Despite being an avid reader as a child, I somehow missed out on Michael Morpurgo. The only one of his books that I read was Twist of Gold, at an age when I was starting to consider myself ‘too old’ for the children’s section of the library, and all I can remember is that it was about two children from Ireland who go to America to find their father during the Irish potato famine, and that it made me cry. But last week I read my second Michael Morpurgo book, War Horse, because I had decided to go to see the new Steven Spielberg film and wanted to read the book first. And War Horse, like all the best children’s books, is a book that can be enjoyed by people of all ages.
War Horse has a strong anti-war message and shows us the horrors of World War I from a very unusual perspective. The story is narrated by Joey, a young thoroughbred horse, who is bought at auction by a poor farmer from Devon. The farmer soon regrets this decision but his son, Albert, forms a special bond with Joey and trains him to work on the farm, determined to prove to his father that he hasn’t wasted his money. However, the family are struggling to pay their rent and when war breaks out in 1914, Joey is sold to an army officer as a cavalry horse. The rest of the story follows Joey’s experiences in France, first with the British cavalry and then pulling ambulances and artillery for the German army, but will he survive the war and will he ever be reunited with Albert?
Being an animal lover, I’m ashamed to admit that I had never given much thought to the suffering of the horses involved in the First World War or what happened to them after the war was over. Seeing things through Joey’s eyes gave a fascinating new perspective and has helped me to learn a little bit about an aspect of the war I had never really considered. Many of the horses serving with Joey are killed in their very first battle (the thought of leading a cavalry charge into a line of machine guns is so horrible to think about) and more of them die of hunger, illness or exhaustion after being forced to pull guns that are too heavy for them up hills and through deep mud.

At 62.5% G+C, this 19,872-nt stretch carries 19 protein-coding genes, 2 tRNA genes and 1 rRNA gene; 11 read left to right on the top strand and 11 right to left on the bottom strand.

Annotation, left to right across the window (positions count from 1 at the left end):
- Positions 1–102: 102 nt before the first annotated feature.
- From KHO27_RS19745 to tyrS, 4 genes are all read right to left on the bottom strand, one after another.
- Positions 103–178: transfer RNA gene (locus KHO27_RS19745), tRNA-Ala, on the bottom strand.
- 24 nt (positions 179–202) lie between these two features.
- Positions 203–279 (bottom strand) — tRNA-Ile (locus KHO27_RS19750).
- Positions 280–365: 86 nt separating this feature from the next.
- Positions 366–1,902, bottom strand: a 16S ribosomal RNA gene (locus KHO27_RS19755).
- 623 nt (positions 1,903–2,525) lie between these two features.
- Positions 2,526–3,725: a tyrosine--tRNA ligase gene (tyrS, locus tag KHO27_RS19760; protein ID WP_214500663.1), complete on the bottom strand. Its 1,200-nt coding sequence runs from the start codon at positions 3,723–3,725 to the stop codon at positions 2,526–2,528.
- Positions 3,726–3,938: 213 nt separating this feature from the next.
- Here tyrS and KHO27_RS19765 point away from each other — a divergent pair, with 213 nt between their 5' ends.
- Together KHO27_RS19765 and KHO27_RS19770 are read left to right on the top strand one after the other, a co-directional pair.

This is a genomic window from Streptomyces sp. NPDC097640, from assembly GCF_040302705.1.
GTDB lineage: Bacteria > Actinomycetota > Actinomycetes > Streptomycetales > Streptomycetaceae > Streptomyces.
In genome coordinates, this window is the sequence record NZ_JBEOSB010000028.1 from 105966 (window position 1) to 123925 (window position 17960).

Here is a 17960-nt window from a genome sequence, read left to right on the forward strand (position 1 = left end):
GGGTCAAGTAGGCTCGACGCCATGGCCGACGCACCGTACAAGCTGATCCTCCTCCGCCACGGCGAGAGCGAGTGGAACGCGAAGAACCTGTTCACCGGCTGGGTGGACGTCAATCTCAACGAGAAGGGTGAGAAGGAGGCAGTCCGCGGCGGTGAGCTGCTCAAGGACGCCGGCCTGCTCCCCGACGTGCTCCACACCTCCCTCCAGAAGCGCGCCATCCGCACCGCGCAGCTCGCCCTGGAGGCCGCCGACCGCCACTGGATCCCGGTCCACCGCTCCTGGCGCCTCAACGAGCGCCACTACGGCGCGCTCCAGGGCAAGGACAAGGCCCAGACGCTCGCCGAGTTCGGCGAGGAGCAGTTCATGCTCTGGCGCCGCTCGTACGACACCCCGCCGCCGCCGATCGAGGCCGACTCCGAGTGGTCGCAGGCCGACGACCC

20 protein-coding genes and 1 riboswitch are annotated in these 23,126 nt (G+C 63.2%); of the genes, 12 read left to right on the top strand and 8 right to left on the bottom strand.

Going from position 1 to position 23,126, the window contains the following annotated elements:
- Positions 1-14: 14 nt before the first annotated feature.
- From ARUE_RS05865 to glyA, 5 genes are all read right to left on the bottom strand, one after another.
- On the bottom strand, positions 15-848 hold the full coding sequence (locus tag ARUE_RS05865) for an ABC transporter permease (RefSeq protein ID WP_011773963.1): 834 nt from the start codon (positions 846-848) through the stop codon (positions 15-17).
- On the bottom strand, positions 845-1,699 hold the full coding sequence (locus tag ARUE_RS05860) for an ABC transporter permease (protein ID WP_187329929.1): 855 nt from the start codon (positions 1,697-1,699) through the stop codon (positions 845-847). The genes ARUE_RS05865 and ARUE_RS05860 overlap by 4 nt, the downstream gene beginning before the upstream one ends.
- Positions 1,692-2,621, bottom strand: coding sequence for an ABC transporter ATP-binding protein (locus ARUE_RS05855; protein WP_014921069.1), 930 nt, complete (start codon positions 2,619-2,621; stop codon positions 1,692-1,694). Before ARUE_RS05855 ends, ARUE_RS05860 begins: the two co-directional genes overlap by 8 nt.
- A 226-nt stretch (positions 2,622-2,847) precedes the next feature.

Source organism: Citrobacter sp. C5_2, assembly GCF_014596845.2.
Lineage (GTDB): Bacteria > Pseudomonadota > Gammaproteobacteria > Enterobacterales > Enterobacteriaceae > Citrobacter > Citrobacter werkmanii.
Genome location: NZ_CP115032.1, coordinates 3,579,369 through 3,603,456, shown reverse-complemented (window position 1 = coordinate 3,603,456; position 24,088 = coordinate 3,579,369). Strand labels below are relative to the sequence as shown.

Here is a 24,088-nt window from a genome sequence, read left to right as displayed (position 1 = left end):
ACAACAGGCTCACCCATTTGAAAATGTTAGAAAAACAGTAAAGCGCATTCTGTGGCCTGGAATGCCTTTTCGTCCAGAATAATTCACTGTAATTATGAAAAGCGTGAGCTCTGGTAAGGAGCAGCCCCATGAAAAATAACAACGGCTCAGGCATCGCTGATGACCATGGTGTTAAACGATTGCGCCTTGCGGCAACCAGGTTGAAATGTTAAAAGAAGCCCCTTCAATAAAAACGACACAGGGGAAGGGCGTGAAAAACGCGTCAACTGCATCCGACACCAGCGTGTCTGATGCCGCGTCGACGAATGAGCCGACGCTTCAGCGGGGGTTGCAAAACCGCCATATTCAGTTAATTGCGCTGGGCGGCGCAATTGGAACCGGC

I couldn’t help comparing this book to Anna Sewell’s Black Beauty, another book narrated by a horse and one of my absolute favourites from my childhood. I should point out that Joey is not a talking horse and although he does interact with other horses, including his best friend Topthorn, he never actually ‘speaks’ to them in the way Black Beauty does. And yet I found Black Beauty a much more convincing horse narrator than Joey. I kept forgetting that Joey was supposed to be a horse as I thought he sounded very much like a human narrator would. But to be fair, this is a different type of book and Joey is telling his story in a different way.
War Horse has a reputation for being very sad and emotional, and yes, I did have tears in my eyes a few times. The story never becomes too sentimental, but poor Joey does go through a lot of traumatic experiences, and of course the war itself is always distressing to read about. However, because the book is so short (it can easily be read in an hour or two) many of the characters we meet are only around for a few chapters and for one reason or another don’t appear again. This made it difficult to really form a connection with them and so the story didn’t have quite the emotional impact on me that I had been expecting. I’m sure though that if I’d been reading this book at the age of nine or ten I would probably have cried from beginning to end!
One of the things I really loved about the book was that Joey, being a horse, doesn’t ‘take sides’; he doesn’t see the British as good and the Germans bad, for example. Instead he is able to tell the story from a neutral viewpoint, something that is very rare in a novel about war. Joey meets and makes friends with soldiers in both armies and also with a French civilian and his granddaughter. And although he witnesses a lot of cruelty and destruction, he also experiences kindness and compassion from people on both sides. There’s a wonderful moment when a British soldier and a German soldier leave their trenches to meet in no man’s land. I won’t tell you why they do this, but this scene and others like it are what made this book such a powerful read.
This is my first book for the War Through the Generations challenge, which has a World War I theme this year. For anyone else participating in the challenge, I would highly recommend War Horse as a quick but very moving read.